No matter which state you live in, you can buy insurance through a Marketplace.
The way you use the Marketplace will be similar in every state. You'll access a web site, or call, or see someone in person. And you'll have tools to compare health plans.
But Marketplaces won't be the same in every state. There are three ways your state's Marketplace can be managed -- and this affects your choice of health plans and coverage.
States that created their own Marketplaces have a lot of local control.
Each state decides which insurance companies can sell policies on its Marketplace.
States also choose the core benefits each plan has to offer. They can set extra requirements for health plans, like benefits that are more generous or more affordable limits on your out-of-pocket costs.
The state is also in charge of getting people to use the Marketplace.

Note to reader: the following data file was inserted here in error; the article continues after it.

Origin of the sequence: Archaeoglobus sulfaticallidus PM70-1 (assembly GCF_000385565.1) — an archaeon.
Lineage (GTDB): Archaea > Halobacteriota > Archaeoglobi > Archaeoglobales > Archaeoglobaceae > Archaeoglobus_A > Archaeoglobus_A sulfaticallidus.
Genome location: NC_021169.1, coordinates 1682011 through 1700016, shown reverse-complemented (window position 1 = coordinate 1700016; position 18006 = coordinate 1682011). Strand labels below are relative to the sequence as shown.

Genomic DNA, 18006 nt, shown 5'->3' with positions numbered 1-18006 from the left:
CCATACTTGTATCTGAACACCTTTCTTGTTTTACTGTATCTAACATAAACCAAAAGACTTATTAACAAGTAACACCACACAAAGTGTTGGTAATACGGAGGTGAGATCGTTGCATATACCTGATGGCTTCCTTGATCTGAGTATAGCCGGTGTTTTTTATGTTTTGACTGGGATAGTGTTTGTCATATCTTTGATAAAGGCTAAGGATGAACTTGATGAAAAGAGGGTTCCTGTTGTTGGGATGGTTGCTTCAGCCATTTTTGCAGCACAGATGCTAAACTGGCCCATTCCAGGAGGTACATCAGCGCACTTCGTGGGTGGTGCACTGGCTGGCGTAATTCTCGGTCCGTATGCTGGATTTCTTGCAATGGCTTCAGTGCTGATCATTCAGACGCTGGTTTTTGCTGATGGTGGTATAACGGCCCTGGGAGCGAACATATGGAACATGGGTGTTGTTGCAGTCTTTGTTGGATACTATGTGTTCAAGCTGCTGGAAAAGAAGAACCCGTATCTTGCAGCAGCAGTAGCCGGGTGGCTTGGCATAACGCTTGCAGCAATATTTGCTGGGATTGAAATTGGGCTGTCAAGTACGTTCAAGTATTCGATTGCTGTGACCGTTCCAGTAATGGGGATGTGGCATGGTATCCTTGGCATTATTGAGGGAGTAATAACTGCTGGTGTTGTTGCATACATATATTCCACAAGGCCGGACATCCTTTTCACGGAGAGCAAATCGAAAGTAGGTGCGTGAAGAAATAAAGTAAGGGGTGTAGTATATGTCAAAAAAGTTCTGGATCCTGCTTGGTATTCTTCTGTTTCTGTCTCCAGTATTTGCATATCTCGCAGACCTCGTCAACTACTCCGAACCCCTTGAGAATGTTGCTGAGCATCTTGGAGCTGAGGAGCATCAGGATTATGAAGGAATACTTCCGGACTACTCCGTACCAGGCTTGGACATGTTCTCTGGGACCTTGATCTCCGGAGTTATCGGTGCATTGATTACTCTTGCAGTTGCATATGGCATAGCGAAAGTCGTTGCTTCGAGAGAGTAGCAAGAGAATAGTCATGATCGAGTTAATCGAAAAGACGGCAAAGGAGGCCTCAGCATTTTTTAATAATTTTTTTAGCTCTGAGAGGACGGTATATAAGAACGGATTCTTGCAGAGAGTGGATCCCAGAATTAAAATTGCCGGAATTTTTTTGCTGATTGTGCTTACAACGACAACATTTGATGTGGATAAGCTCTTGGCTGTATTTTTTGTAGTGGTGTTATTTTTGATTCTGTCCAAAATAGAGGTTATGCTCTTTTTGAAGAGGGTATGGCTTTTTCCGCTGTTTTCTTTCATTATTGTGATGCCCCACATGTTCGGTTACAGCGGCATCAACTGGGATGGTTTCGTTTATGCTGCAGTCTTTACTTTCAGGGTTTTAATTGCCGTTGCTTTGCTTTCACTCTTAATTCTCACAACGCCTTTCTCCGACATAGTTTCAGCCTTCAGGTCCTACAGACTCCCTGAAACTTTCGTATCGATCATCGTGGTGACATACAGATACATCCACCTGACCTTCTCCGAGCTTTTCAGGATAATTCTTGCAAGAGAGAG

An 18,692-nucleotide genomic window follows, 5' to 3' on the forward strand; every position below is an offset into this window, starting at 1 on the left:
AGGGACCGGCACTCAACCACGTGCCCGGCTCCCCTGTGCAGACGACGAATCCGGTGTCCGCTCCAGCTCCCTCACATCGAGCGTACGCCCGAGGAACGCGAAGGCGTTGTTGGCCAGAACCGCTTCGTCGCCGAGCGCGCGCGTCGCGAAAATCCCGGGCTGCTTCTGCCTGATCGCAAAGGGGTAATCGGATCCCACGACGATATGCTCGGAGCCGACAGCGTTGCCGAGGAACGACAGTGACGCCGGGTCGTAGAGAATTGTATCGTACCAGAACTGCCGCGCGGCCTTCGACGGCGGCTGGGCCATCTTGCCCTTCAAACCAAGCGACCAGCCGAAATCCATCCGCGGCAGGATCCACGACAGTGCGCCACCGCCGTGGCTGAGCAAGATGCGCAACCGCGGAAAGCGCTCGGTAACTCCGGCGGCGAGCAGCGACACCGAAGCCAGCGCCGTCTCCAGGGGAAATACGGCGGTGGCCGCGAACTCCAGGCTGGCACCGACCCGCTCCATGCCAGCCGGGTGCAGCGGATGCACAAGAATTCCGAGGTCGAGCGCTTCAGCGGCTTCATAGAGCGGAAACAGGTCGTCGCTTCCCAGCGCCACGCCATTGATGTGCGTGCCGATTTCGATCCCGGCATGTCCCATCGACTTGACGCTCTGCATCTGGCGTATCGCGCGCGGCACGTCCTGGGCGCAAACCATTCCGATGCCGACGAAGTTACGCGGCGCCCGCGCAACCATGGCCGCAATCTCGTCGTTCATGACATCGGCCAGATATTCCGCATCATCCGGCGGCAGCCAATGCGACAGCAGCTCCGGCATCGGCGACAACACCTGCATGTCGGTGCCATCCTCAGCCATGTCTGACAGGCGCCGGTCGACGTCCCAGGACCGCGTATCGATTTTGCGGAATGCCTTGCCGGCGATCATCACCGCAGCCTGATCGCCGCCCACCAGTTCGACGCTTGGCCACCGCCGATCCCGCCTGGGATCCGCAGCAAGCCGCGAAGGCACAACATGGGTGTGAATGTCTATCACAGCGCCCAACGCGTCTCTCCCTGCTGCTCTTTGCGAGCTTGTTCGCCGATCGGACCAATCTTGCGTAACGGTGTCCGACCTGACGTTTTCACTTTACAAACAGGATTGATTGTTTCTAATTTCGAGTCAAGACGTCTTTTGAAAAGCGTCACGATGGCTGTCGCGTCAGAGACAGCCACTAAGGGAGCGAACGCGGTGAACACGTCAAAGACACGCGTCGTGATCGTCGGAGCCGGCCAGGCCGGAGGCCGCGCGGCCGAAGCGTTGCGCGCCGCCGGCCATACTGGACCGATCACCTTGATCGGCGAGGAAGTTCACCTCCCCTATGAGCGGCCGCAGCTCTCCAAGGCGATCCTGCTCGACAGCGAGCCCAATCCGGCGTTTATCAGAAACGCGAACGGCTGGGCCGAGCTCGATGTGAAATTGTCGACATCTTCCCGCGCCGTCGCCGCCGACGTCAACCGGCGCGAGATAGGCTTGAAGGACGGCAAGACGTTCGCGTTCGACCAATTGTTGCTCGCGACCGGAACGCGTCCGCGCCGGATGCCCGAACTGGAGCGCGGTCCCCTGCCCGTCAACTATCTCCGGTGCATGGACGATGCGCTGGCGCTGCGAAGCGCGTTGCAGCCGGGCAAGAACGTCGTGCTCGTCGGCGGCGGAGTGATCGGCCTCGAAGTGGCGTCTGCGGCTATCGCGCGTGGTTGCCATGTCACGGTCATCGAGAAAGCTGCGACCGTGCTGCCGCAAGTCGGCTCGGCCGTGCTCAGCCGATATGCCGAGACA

Partnerships Between a State and the Government
A few states teamed up with the federal government to develop Marketplaces.
The federal government:
- Sets up the Marketplace web site and in-person sites
- Decides which health plans will be sold in the partner state
- Sets the benefit levels
- Runs the Marketplace
- Monitor health plans
- Help people find the best insurance for their needs
- Handle complaints
Some states decided not to set up their own Marketplaces. In those states, the federal government is running the marketplaces directly. It makes all the decisions: how the Marketplace will work, what plans are sold, and how to promote the Marketplace. You can get to those marketplaces through Healthcare.gov.